We decided on these plans in response to the tragedy in Orlando, as well as other backlashes against LGBTQ people and their families, and continued discrimination in our church and communities. While the pews and pulpits of the ELCA are open to LGBTQ people, many in our community do not feel a sense of belonging and safety in the Lutheran church.

What is next for the work for LGBTQ people in the Lutheran Church? We have come a long way, yet the journey continues. We’ve created a joint online website to invite your direct feedback about what you hope to see in the future of the church.Please go to to share.

ELCA Churchwide Activities

Daily Morning Prayer:  Join with others to create a space where LGBTQ people and allies will lead prayer in thanks and affirmation for the gifts marginalized communities bring to the ELCA.  Join us in the hallway in front of Plenary Room (Hall C) on first floor.  Monday: 12:30 p.m. Tuesday – Saturday at 7:30 am. As part of this prayer time, we’ll also be creating a prayer banner using words shared through the online surveyand from those attending in person.

Daily Conference Calls:  Join executive directors Amalia Vagts and Aubrey Thonvold (ReconcilingWorks) at 6:15pm CST daily for a 15 minute call, starting Tuesday, for daily updates about the Assembly.  Phone number 641-715-3660, Participant Access Code 186983.  (We got the idea of a conference call from the African Descent Lutheran Association – they’re doing daily prayer leading up to Churchwide – check out their Facebook page to learn more. We say thank you for a great idea about connecting those who can’t attend in person!).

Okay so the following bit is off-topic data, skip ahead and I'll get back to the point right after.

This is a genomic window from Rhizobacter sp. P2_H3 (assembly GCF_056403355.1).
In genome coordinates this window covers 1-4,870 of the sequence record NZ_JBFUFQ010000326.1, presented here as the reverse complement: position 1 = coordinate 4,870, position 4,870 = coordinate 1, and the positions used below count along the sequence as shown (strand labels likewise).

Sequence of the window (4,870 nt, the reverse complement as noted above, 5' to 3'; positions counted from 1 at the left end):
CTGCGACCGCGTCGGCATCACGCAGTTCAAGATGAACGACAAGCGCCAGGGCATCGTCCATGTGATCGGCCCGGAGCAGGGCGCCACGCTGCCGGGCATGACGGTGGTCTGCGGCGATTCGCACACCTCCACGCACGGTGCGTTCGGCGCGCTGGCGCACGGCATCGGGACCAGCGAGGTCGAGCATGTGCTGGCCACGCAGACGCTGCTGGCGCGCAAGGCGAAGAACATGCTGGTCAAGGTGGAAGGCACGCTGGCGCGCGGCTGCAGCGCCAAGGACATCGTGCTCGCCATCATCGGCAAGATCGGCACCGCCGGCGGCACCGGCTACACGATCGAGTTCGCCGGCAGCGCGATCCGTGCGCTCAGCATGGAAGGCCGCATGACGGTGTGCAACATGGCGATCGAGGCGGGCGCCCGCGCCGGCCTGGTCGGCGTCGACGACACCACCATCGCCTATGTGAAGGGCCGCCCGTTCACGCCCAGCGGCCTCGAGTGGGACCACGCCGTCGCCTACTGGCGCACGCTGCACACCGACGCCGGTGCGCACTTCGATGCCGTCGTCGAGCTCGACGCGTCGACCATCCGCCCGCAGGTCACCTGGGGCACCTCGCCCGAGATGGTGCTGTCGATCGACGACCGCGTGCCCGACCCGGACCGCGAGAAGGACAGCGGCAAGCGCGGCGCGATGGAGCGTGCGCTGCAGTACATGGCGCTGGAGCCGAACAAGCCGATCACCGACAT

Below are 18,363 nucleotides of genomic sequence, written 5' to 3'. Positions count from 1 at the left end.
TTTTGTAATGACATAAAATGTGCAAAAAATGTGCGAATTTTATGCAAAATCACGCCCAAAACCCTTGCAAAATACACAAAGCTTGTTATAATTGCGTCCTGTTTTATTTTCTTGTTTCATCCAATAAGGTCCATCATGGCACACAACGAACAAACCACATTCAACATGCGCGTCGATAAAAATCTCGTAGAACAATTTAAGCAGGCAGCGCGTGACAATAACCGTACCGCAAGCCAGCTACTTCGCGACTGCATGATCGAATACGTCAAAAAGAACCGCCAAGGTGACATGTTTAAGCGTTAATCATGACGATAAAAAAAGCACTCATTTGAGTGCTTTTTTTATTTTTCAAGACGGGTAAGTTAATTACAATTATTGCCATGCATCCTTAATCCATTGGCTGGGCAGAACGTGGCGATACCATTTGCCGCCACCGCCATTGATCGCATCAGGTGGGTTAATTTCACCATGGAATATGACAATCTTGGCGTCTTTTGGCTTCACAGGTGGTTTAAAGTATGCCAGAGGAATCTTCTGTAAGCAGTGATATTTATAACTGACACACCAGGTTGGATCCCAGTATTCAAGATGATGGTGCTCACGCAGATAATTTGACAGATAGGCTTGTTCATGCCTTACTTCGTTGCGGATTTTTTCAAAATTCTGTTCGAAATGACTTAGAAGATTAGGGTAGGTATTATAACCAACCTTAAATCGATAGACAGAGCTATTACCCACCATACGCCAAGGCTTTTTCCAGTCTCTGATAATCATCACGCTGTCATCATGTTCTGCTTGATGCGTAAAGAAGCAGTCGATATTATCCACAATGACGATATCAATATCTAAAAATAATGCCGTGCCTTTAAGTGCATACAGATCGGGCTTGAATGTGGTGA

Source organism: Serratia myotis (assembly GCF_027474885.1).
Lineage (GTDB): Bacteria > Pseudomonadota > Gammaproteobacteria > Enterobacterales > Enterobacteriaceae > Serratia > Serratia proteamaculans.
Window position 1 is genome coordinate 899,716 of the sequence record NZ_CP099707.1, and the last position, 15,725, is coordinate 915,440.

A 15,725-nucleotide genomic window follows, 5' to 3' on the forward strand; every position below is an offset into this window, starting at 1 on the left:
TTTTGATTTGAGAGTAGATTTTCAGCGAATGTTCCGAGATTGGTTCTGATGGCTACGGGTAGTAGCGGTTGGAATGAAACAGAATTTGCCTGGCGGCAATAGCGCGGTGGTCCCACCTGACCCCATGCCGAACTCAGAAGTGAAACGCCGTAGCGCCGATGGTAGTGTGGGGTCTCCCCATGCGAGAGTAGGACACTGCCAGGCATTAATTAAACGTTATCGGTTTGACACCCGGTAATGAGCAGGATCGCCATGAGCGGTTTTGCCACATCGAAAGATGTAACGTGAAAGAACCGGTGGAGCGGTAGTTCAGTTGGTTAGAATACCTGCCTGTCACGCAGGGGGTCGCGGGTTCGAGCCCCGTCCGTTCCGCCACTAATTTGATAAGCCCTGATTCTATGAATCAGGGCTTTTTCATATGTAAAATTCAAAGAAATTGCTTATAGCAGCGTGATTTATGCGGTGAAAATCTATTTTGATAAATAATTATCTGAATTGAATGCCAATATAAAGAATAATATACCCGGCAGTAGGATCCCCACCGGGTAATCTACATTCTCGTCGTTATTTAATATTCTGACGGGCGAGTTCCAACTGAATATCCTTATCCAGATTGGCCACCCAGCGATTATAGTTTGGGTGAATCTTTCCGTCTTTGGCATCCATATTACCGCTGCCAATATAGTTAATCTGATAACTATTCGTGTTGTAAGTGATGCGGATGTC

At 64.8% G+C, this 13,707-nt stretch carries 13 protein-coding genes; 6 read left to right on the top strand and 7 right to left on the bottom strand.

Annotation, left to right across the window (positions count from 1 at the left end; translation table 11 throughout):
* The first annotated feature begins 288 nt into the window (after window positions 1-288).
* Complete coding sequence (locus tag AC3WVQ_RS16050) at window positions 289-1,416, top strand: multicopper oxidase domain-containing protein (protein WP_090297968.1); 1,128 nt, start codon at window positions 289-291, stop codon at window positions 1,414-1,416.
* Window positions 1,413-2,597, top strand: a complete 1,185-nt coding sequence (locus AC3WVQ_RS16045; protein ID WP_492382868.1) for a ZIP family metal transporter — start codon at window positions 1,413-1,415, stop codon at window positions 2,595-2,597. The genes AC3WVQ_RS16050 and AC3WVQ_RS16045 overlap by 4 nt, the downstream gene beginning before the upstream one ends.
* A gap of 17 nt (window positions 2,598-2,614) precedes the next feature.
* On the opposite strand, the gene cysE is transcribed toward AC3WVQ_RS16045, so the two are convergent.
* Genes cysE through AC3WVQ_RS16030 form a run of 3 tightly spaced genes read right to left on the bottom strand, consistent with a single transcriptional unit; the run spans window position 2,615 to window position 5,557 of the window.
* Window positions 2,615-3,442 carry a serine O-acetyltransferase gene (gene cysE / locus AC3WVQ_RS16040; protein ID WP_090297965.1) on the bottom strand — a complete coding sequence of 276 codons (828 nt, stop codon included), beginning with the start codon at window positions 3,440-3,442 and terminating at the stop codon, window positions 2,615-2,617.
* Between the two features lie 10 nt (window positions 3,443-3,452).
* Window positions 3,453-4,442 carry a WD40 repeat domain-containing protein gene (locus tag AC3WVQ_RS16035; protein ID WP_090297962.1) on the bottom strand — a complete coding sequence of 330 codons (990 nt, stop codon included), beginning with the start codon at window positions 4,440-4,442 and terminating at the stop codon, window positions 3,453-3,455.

Midweek Meetup:  If you are looking for information about ReconcilingWorks, Extraordinary Lutheran Ministries, memorials, and elections please stop by the Foyer in the New Orleans Downtown Marriott at the Convention Center on Wednesday August 10th from 10am – 7pm.

Wednesday Reception & Working Gathering:  Attend the reception from 7-8:30pm in the Ballroom of the New Orleans Downtown Marriott at the Convention Center for a time of networking and community.  All are welcome!

Stay for the Working Gathering to discuss “What do LGBTQ people still need from their church?” as we look to the 10th anniversary of policy change at the 2019 Churchwide Assembly.  Be a part of the conversation that will help guide our plans for the work ahead.

And now a word about our sponsors…Extraordinary Lutheran Ministries was able to say YES to joining in this work in thanks to a special gift we received this year from Grace Lutheran Church in Evanston, IL. The gift came as part of their Courage Campaign. We will say more about Grace and their Courage Campaign in a future post, but for now we say THANK YOU people of Grace for making it possible for us to do something extra this year when the need arose.


Joyous Staffing Updates!

With great joy and gratitude, Extraordinary Lutheran Ministries announces that the Rev. Asher O’Callaghan (he/him/his) is our new Program Director!

Additionally, Christephor Gilbert (he/him/his) has been promoted to Development & Communications Coordinator. We are thankful for these outstanding leaders!

Rev. Asher O’Callaghan. Photo by Emily Ann Garcia.